We have not found much about Rex Kelly to date. An old photo postcard from his days
at radio station KFNF in Shenandoah, Iowa tells fans listening in that he had been
"...picking up these old Western ballads for a good many years." He also notes
he picked out the most popular 100 tunes he sang and put them in a book
that included the lyrics to the songs.
In promoting the booklet, he tells fans that the requests for a book of his
songs was so frequent that he had to print one up. Though in reading the biographies
of other stars, such as Roy Acuff, that they were able to quite successfully augment
their earnings by selling the music and songs they sang in booklets. Rex notes
that in "...nearly all the letters I get they say something about wishing they had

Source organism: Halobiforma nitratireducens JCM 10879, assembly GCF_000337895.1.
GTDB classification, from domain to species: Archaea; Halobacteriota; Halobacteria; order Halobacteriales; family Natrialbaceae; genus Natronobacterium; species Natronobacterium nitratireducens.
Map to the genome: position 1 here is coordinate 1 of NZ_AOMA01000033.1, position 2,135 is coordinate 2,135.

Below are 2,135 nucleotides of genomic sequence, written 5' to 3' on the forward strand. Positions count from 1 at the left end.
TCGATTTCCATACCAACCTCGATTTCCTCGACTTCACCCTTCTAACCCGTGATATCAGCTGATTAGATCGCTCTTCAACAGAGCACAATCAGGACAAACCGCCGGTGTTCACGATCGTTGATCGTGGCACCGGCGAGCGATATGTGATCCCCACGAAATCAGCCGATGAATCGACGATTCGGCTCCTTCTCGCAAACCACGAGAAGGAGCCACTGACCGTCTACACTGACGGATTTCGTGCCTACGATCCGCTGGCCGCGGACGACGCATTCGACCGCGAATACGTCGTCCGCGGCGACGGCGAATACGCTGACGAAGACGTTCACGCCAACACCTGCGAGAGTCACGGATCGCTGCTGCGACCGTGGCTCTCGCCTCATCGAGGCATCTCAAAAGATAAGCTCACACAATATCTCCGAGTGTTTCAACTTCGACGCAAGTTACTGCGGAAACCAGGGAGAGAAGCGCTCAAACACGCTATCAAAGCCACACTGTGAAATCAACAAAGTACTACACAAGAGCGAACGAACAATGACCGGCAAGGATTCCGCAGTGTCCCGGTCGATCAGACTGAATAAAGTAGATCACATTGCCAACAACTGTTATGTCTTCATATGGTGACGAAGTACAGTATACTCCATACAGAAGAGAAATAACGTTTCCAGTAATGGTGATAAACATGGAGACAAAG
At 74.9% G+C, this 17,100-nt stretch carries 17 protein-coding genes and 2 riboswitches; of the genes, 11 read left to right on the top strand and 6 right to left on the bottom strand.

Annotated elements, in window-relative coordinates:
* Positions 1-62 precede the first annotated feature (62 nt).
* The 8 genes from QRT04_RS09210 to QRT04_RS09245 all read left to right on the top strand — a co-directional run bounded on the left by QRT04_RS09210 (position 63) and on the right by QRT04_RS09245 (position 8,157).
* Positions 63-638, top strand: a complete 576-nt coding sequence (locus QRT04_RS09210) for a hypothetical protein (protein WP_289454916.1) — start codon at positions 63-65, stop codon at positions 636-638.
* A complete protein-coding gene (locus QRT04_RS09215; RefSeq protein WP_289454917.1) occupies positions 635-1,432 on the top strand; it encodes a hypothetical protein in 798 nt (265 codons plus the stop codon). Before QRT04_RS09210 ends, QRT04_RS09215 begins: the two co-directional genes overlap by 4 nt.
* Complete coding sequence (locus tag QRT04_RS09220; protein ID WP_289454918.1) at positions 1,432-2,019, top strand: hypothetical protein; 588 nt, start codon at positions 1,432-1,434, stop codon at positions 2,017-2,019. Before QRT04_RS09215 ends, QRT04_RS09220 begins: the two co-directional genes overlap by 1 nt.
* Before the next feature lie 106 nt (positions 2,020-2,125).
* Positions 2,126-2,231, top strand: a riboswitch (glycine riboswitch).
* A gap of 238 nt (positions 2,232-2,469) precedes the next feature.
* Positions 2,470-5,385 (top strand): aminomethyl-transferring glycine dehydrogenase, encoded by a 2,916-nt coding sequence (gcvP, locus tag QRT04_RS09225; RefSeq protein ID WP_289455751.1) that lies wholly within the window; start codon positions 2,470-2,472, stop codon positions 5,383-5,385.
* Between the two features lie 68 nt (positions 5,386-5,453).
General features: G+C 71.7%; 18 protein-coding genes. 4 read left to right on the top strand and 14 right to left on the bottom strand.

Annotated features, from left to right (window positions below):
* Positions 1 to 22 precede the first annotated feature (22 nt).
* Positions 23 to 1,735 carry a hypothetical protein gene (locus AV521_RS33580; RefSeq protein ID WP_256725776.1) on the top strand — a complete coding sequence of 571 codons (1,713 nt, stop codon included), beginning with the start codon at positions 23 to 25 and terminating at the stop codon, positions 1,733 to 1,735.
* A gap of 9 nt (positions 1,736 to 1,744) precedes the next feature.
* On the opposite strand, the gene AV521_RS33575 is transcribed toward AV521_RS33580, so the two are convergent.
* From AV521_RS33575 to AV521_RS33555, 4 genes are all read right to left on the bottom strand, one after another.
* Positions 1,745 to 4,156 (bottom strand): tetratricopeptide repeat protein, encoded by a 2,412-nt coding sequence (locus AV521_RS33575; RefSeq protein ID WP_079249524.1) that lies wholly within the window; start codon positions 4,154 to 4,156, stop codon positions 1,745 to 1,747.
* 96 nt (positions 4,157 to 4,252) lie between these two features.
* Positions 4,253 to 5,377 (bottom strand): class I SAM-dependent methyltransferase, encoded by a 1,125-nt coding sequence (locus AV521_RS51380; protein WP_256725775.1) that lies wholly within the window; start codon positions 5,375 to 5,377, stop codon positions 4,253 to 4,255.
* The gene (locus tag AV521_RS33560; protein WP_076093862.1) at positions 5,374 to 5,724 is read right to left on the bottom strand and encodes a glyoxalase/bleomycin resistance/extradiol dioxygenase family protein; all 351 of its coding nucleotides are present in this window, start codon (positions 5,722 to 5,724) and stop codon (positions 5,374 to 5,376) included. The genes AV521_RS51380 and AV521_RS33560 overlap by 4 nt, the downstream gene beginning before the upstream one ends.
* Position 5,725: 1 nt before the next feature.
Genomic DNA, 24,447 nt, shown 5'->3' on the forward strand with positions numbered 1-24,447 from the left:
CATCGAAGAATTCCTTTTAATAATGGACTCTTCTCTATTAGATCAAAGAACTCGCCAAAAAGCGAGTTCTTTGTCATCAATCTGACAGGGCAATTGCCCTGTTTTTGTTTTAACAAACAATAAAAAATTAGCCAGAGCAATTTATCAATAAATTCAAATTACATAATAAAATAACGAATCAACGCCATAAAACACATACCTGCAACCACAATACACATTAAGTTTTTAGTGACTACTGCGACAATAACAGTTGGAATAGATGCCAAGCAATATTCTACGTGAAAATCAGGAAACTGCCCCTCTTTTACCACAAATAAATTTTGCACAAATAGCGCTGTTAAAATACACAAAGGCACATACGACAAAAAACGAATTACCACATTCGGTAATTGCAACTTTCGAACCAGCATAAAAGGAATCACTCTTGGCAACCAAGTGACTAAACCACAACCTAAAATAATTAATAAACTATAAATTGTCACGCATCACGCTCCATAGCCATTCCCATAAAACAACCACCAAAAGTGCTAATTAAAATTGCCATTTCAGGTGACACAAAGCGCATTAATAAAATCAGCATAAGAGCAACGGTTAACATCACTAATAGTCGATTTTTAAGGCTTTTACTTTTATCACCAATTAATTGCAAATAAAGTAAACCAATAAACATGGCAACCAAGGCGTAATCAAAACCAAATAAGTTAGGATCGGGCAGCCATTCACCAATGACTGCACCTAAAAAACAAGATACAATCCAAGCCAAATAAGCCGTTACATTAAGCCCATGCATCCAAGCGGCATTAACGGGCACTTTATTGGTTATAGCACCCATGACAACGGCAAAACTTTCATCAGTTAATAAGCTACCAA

a book of my songs." One might surmise that this was a form of marketing to make
such statements, but the booklets were a staple of the acts in the early era.
Rex notes in his typewritten postcard that he would send one to fans for $1.00,
postage paid and said he would sign it for the fans, too.
If only such bargains still existed today!
We also came across some old photos in our collection that show Rex with the
folks that made up the Georgie Porgie Foods gang, perhaps when they were on WWVA
in Wheeling, West Virginia. That group included such folks as Hugh Cross,
Raymond Gulley, Monty Rivers, Uncle Charlie and the Sheep Herder. Also pictured
as part of the group then was the Kentucky Briar Hoppers, Little Anne, John
Holder, a violinist and Old Time Fiddler, Bernard Ruby on Guitar and Banjo,
"Cousin Paul" (Paul Crutchfield) - known as the "Voice from the Sunny South".
Credits & Sources
- Undated photo postcard of Rex Kelly, KFNF Shenandoah, Iowa
- Undated loose photos of Georgie Porgie Gang